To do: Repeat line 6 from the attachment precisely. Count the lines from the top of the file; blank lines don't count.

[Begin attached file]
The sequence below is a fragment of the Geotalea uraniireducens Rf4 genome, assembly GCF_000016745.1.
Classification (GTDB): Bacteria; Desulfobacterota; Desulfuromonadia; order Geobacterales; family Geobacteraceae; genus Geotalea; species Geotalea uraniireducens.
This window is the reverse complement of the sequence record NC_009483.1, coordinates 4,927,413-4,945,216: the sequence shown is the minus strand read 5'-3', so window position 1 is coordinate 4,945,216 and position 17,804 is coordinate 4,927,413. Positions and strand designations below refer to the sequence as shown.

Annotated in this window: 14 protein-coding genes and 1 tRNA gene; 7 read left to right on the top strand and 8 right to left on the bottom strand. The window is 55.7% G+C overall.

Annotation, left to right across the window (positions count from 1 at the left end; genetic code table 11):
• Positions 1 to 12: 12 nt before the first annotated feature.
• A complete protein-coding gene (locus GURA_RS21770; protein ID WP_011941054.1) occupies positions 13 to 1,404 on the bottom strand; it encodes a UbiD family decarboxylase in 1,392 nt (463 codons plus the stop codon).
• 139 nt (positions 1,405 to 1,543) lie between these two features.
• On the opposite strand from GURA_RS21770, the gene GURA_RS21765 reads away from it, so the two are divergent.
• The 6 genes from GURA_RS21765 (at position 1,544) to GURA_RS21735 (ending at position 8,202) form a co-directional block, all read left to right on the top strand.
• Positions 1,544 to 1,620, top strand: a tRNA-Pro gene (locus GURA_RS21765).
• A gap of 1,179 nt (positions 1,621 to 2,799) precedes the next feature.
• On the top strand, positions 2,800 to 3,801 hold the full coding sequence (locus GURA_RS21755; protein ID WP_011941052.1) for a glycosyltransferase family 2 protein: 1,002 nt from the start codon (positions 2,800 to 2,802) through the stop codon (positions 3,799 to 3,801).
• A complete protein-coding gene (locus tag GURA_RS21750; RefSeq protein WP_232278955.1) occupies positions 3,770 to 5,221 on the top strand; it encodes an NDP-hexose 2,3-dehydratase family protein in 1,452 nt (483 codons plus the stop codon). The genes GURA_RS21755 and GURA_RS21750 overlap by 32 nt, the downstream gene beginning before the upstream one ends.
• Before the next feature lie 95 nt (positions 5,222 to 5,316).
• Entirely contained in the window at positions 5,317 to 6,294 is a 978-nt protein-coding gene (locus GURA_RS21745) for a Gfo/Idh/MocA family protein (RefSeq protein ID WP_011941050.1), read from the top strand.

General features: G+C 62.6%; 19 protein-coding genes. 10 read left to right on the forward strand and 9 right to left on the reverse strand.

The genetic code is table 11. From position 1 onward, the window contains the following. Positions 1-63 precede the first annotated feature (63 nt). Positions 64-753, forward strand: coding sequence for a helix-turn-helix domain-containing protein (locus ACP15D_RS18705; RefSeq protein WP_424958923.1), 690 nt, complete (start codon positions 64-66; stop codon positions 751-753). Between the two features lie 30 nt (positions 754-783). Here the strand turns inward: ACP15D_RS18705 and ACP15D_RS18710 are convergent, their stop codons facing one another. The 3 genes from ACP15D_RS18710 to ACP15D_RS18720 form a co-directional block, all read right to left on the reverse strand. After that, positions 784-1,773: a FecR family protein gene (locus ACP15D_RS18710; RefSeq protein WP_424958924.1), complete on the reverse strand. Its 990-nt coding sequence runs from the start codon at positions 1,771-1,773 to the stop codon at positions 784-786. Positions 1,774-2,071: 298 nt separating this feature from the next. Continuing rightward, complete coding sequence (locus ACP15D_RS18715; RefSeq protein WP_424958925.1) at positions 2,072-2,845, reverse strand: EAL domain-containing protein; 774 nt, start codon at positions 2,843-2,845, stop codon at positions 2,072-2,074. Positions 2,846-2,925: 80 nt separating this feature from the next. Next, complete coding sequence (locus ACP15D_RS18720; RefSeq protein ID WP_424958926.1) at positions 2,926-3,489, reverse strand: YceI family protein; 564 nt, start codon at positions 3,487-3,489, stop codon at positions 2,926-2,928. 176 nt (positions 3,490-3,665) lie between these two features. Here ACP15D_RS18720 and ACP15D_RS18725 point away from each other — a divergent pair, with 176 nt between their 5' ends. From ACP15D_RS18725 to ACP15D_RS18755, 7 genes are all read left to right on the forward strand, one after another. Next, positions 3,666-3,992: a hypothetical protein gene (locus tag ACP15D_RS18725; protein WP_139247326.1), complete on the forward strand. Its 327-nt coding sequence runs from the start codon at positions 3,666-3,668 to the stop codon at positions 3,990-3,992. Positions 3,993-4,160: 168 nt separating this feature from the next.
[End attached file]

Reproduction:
• Positions 1 to 12: 12 nt before the first annotated feature.